Though giving the appearance of a traditional, grey-suited Tory, Rees-Mogg is nothing of the sort. He possesses a rebellious streak that reflects the mood of the country. Constitutionally there is no more learned member of the house. A passionate historian, Rees-Mogg is always on hand to inform his peers of their inaccuracies or relate a distant anecdote to a current political situation. He delivers oratory with ease and conviction, often spiced with good humour and hugely appreciated by all sides of the house.

On analysing Rees-Moggs past performances, both in the house and on TV, it is without doubt, this swift and stupefying blow delivered –  deservingly – to David Dimbleby on an episode of BBC Question Time a couple of years ago that endeared him – not only to Tory supporters but also to the general public. The audience reaction was collective and appreciative and rarely does that happen in support of a politician. Dimbleby’s embarrassed chuckling was all the proof, if needed that Jacob Rees-Mogg is not to be messed with.

As the disastrous results of the 2017 general election came in on the 8th May – sending the Tories into a tailspin – all thoughts turned to a new leader. The usual big beasts were thrust forward, Boris, Davies, Hammond Fox… the list was continually updated and analysed by the media. Prospective candidates were uncertain whether to go on manoeuvres or modestly protest their support for their fumbling leader Theresa May.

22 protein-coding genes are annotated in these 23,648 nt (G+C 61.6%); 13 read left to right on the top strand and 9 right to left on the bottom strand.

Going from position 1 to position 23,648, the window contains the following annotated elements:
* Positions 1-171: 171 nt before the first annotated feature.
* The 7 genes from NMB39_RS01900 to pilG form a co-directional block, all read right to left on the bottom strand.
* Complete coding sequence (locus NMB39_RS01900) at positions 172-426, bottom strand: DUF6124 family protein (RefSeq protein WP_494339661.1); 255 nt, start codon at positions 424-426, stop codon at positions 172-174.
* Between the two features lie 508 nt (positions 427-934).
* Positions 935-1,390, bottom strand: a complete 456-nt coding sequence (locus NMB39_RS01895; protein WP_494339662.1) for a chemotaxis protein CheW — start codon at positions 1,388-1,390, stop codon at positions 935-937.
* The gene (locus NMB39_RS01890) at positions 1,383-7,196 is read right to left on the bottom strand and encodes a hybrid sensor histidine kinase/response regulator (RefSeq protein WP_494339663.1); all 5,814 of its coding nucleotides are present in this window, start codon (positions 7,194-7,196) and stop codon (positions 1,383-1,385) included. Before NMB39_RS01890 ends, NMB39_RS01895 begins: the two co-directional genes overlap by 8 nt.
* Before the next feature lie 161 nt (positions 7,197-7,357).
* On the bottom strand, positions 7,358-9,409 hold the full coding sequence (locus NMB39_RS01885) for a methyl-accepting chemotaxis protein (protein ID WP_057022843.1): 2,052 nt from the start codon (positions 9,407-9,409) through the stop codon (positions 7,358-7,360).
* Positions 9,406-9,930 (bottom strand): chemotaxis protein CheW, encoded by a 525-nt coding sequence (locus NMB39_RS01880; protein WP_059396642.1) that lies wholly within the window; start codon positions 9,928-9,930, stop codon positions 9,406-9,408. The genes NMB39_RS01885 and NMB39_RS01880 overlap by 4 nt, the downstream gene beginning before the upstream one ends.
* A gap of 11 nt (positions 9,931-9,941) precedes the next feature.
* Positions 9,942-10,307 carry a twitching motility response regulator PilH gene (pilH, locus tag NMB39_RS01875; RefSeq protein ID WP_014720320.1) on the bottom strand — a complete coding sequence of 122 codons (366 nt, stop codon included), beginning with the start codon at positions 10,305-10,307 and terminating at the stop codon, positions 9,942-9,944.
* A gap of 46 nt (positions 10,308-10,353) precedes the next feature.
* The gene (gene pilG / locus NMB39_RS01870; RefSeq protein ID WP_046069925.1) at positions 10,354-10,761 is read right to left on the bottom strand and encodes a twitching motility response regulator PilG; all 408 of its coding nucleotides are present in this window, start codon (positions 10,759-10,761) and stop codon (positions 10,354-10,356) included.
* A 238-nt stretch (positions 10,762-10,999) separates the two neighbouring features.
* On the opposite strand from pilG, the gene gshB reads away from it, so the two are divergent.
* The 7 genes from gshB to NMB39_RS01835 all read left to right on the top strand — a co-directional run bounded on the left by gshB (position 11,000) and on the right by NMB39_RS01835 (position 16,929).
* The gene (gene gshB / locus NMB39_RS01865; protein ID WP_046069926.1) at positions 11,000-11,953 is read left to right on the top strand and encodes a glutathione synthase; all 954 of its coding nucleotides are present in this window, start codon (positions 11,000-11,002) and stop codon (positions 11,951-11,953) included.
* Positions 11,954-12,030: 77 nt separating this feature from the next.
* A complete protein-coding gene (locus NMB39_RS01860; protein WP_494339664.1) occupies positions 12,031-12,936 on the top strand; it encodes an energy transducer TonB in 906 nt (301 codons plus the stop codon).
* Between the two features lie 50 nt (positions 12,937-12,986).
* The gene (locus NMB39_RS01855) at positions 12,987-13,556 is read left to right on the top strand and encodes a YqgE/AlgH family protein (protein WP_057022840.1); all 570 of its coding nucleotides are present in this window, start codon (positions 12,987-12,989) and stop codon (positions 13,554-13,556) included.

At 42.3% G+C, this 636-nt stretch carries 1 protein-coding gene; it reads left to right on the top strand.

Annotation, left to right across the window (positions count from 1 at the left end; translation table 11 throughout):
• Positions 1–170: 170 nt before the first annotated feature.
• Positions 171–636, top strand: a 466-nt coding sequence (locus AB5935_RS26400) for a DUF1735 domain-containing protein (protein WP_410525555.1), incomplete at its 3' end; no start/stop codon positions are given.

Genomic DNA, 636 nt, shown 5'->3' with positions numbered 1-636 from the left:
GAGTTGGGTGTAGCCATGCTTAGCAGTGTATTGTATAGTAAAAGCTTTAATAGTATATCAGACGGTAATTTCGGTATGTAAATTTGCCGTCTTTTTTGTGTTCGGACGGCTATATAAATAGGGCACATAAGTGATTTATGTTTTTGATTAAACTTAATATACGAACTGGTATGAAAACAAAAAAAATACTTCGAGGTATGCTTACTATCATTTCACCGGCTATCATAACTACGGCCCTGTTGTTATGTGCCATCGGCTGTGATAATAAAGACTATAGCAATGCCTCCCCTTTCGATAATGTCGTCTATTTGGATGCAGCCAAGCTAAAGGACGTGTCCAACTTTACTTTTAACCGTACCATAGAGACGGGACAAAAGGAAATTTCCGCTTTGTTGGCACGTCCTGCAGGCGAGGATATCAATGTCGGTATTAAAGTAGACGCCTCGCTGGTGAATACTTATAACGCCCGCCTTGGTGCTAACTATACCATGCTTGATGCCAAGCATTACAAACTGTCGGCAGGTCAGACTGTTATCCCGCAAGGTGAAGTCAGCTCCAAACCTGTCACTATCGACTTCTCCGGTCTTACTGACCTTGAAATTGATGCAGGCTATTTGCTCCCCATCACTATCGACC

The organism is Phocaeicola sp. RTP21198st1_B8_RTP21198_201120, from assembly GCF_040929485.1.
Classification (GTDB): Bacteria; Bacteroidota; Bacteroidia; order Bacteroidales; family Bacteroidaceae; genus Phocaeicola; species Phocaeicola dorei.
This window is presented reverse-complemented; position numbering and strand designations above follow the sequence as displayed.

The government had been dealt a near fatal blow! The Tory core vote had held firm, in fact it showed a modest increase. The swing to Labour in certain areas was unfathomable, and has recently been attributed to the unexpectedly large turnout of younger voters, mainly students, who not only bothered to get out of bed for the first time in electoral history,  but in many thousands of cases did so more than once!  (The electoral commission and police are looking into this as I write).